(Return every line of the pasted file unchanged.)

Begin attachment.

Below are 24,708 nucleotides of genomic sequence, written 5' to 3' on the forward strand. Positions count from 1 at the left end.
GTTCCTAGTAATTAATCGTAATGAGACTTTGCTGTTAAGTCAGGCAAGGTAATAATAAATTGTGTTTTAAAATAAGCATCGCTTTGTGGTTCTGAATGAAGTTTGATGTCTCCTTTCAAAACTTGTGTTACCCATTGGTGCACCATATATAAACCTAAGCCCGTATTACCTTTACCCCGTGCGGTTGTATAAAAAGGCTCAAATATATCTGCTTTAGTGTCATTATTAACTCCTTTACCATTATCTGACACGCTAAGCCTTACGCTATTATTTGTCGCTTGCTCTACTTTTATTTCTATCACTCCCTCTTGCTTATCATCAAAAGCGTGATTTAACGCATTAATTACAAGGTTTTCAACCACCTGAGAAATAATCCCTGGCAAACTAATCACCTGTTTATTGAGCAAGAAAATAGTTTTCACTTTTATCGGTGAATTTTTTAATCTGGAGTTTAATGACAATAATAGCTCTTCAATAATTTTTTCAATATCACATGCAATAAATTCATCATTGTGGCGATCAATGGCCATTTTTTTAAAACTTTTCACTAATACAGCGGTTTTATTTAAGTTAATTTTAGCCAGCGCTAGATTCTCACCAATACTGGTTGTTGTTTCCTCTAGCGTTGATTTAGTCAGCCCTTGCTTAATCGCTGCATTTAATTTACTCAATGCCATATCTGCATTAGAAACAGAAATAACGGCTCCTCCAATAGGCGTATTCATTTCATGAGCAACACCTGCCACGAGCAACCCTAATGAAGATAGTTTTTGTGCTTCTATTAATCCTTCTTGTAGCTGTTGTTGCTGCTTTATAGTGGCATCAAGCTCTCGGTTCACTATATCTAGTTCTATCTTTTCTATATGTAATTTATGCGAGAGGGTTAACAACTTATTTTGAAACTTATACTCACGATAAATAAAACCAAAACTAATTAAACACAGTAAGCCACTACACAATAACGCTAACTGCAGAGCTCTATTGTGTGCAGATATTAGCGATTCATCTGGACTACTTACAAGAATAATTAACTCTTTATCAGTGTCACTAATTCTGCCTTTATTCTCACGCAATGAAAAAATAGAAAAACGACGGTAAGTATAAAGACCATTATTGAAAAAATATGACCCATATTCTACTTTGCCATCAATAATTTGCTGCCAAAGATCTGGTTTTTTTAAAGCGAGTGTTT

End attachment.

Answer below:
Below are 24,708 nucleotides of genomic sequence, written 5' to 3' on the forward strand. Positions count from 1 at the left end.
GTTCCTAGTAATTAATCGTAATGAGACTTTGCTGTTAAGTCAGGCAAGGTAATAATAAATTGTGTTTTAAAATAAGCATCGCTTTGTGGTTCTGAATGAAGTTTGATGTCTCCTTTCAAAACTTGTGTTACCCATTGGTGCACCATATATAAACCTAAGCCCGTATTACCTTTACCCCGTGCGGTTGTATAAAAAGGCTCAAATATATCTGCTTTAGTGTCATTATTAACTCCTTTACCATTATCTGACACGCTAAGCCTTACGCTATTATTTGTCGCTTGCTCTACTTTTATTTCTATCACTCCCTCTTGCTTATCATCAAAAGCGTGATTTAACGCATTAATTACAAGGTTTTCAACCACCTGAGAAATAATCCCTGGCAAACTAATCACCTGTTTATTGAGCAAGAAAATAGTTTTCACTTTTATCGGTGAATTTTTTAATCTGGAGTTTAATGACAATAATAGCTCTTCAATAATTTTTTCAATATCACATGCAATAAATTCATCATTGTGGCGATCAATGGCCATTTTTTTAAAACTTTTCACTAATACAGCGGTTTTATTTAAGTTAATTTTAGCCAGCGCTAGATTCTCACCAATACTGGTTGTTGTTTCCTCTAGCGTTGATTTAGTCAGCCCTTGCTTAATCGCTGCATTTAATTTACTCAATGCCATATCTGCATTAGAAACAGAAATAACGGCTCCTCCAATAGGCGTATTCATTTCATGAGCAACACCTGCCACGAGCAACCCTAATGAAGATAGTTTTTGTGCTTCTATTAATCCTTCTTGTAGCTGTTGTTGCTGCTTTATAGTGGCATCAAGCTCTCGGTTCACTATATCTAGTTCTATCTTTTCTATATGTAATTTATGCGAGAGGGTTAACAACTTATTTTGAAACTTATACTCACGATAAATAAAACCAAAACTAATTAAACACAGTAAGCCACTACACAATAACGCTAACTGCAGAGCTCTATTGTGTGCAGATATTAGCGATTCATCTGGACTACTTACAAGAATAATTAACTCTTTATCAGTGTCACTAATTCTGCCTTTATTCTCACGCAATGAAAAAATAGAAAAACGACGGTAAGTATAAAGACCATTATTGAAAAAATATGACCCATATTCTACTTTGCCATCAATAATTTGCTGCCAAAGATCTGGTTTTTTTAAAGCGAGTGTTT